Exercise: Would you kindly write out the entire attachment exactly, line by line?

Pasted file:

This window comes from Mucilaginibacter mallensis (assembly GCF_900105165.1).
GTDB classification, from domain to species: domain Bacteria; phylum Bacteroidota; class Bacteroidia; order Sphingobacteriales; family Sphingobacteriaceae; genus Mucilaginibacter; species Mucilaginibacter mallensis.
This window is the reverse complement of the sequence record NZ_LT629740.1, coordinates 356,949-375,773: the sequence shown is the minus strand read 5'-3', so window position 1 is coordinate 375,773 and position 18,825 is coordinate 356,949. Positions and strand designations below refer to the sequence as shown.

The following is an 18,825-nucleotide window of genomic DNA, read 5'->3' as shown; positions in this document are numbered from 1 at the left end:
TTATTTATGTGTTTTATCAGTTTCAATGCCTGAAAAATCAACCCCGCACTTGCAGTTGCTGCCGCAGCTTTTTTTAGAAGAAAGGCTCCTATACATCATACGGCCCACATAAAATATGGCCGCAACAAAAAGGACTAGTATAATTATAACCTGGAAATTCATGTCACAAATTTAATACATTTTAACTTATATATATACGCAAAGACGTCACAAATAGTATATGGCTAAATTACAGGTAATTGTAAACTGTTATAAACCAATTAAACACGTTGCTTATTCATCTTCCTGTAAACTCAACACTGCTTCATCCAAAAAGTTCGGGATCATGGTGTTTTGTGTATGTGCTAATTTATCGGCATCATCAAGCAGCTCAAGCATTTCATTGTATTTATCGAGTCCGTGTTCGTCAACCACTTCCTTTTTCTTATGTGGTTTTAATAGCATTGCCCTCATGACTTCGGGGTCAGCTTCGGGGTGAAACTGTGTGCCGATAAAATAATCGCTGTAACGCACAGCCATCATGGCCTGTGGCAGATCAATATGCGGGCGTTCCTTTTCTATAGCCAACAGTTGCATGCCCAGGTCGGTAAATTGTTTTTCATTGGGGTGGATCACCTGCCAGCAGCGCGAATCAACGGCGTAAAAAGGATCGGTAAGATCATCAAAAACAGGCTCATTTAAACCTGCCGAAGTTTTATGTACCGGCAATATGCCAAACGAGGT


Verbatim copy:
This window comes from Mucilaginibacter mallensis (assembly GCF_900105165.1).
GTDB classification, from domain to species: domain Bacteria; phylum Bacteroidota; class Bacteroidia; order Sphingobacteriales; family Sphingobacteriaceae; genus Mucilaginibacter; species Mucilaginibacter mallensis.
This window is the reverse complement of the sequence record NZ_LT629740.1, coordinates 356,949-375,773: the sequence shown is the minus strand read 5'-3', so window position 1 is coordinate 375,773 and position 18,825 is coordinate 356,949. Positions and strand designations below refer to the sequence as shown.

The following is an 18,825-nucleotide window of genomic DNA, read 5'->3' as shown; positions in this document are numbered from 1 at the left end:
TTATTTATGTGTTTTATCAGTTTCAATGCCTGAAAAATCAACCCCGCACTTGCAGTTGCTGCCGCAGCTTTTTTTAGAAGAAAGGCTCCTATACATCATACGGCCCACATAAAATATGGCCGCAACAAAAAGGACTAGTATAATTATAACCTGGAAATTCATGTCACAAATTTAATACATTTTAACTTATATATATACGCAAAGACGTCACAAATAGTATATGGCTAAATTACAGGTAATTGTAAACTGTTATAAACCAATTAAACACGTTGCTTATTCATCTTCCTGTAAACTCAACACTGCTTCATCCAAAAAGTTCGGGATCATGGTGTTTTGTGTATGTGCTAATTTATCGGCATCATCAAGCAGCTCAAGCATTTCATTGTATTTATCGAGTCCGTGTTCGTCAACCACTTCCTTTTTCTTATGTGGTTTTAATAGCATTGCCCTCATGACTTCGGGGTCAGCTTCGGGGTGAAACTGTGTGCCGATAAAATAATCGCTGTAACGCACAGCCATCATGGCCTGTGGCAGATCAATATGCGGGCGTTCCTTTTCTATAGCCAACAGTTGCATGCCCAGGTCGGTAAATTGTTTTTCATTGGGGTGGATCACCTGCCAGCAGCGCGAATCAACGGCGTAAAAAGGATCGGTAAGATCATCAAAAACAGGCTCATTTAAACCTGCCGAAGTTTTATGTACCGGCAATATGCCAAACGAGGT